12-year wait ends with trophy ram

Courtesy<br><Br>
Joe Dalmolin shows the 5-year-old ram he bagged on the second day of a hunt near Willow Beach.

Courtesy<br><Br> Joe Dalmolin shows the 5-year-old ram he bagged on the second day of a hunt near Willow Beach.

Drawing a desert bighorn sheep tag in Mohave County is a tough thing to do.

Just ask Joe Dalmolin, who waited for 12 years before he drew a coveted sheep tag.

Dalmolin beat some huge odds this year when he drew the last of the three tags that were offered by the Arizona Game & Fish Department in game management unit 15C North, west of U.S. Route 93 from Cottonwood Road to Hoover Dam.

Dalmolin resides in Flagstaff and has a lot of local connections here. His wife Shelley's parents are Kingman residents Fred and Carol Proudfoot. Dalmolin had applied for 15C North tag at Proudfoot's behest.

After finding out that he had drawn the tag, Proudfoot said "within 15 minutes, he (Dalmolin) had called everyone in the country" to let them know about his success.

"I know that in the past there were some rams that were taken there, so I told him that would be a good unit to apply in," Proudfoot said.

With tag in hand, next came plans to scout for what would be his once-in-a-lifetime trophy.

Dalmolin is a conductor for the railroad and his schedule allowed for him and Proudfoot to spend a lot of time in the unit. With the help of his brother-in-law, Mark, who also resides in Kingman, they started making trips in October to learn the lay of the land and look for sheep.

In November, with the season just a month away, the scouting was stepped up. According to Proudfoot, a lot of sheep were spotted.

"We saw sheep on every trip," he said.

Besides ewes, a number of mature rams were seen, and as the season got closer, the hunter and his help became more focused on trying to figure out where the rams would be on opening day.

Plans called for Dalmolin to start the month-long hunt by himself, with Proudfoot coming up a day later to set up camp.

On Day 1 of the hunt, Dalmolin saw four rams in the morning and two rams in the evening. All were young, so the hunter decided to pass on them.

The next day, with Proudfoot now in camp, they started looking at an area near Willow Beach where they had seen rams before. They decided to split up to cover more area.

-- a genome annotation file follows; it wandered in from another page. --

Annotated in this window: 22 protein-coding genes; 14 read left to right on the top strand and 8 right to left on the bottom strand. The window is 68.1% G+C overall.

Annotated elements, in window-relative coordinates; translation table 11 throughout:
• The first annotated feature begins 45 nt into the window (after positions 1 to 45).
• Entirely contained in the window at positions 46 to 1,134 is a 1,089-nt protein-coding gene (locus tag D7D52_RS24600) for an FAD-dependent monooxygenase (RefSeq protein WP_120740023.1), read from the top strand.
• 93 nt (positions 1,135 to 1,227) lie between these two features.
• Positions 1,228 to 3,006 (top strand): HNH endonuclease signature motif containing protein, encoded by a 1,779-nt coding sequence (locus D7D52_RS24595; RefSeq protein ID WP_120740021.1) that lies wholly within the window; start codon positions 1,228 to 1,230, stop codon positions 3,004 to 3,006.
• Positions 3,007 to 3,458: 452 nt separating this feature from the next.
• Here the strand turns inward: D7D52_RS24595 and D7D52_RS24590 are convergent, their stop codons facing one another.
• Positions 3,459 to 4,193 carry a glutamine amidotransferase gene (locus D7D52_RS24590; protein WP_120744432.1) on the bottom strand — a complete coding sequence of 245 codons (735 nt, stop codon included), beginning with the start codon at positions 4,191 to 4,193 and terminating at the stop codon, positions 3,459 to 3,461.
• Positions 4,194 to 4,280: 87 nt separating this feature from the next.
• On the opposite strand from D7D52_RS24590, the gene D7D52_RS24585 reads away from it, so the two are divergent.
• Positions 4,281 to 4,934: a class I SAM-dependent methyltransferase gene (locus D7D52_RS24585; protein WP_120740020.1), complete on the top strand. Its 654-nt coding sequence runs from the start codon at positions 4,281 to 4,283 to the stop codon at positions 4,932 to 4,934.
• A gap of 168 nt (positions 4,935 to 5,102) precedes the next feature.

The method they used to hunt is commonly called spot and stalk.

"We would go 200 yards, stop and glass, then move on," Proudfoot said.

The morning hunt produced a sighting of four rams by Proudfoot, but Dalmolin didn't see any.

That afternoon, Lady Luck smiled when Dalmolin found a group of 14 sheep, including one mature ram.

Meeting up with Proudfoot, a plan for a stalk was made.

The herd fed toward the waiting hunters, and when they were just 118 yards away, Dalmolin made the decision that he would take this ram.

One shot from his 30-378 rifle and the hunt was over.

Dalmolin said the ram was the result of a lot of hard work and time spent in the field with Proudfoot and Mark.

"This is a family ram and the result of all of us working together," he said.

As required by Game & Fish rules, the ram was checked out at the Region III office in Kingman.

The ram was aged at 5 years old and scored by Game & Fish personnel at 148 7/8.

What was interesting is that the ram was wearing both a radio collar and an ear tag, No. 69.

The hunter learned the ram had been captured and tagged in 2006 near the same location where Dalmolin had taken him.

The ram was taken to a taxidermist in Flagstaff where Dalmolin is having a life-size mount done of the trophy.

There are two species of sheep in Arizona. There is the Rocky Mountain and the Desert.

Sportsmen can only take one ram of each species in a lifetime in Arizona.

The month-long season for desert bighorn sheep in Mohave County comes to a close on Dec. 31, New Year's Eve, and according to Erin Riddering, the Region III game specialist, there were still three of the 12 hunters who have not checked out.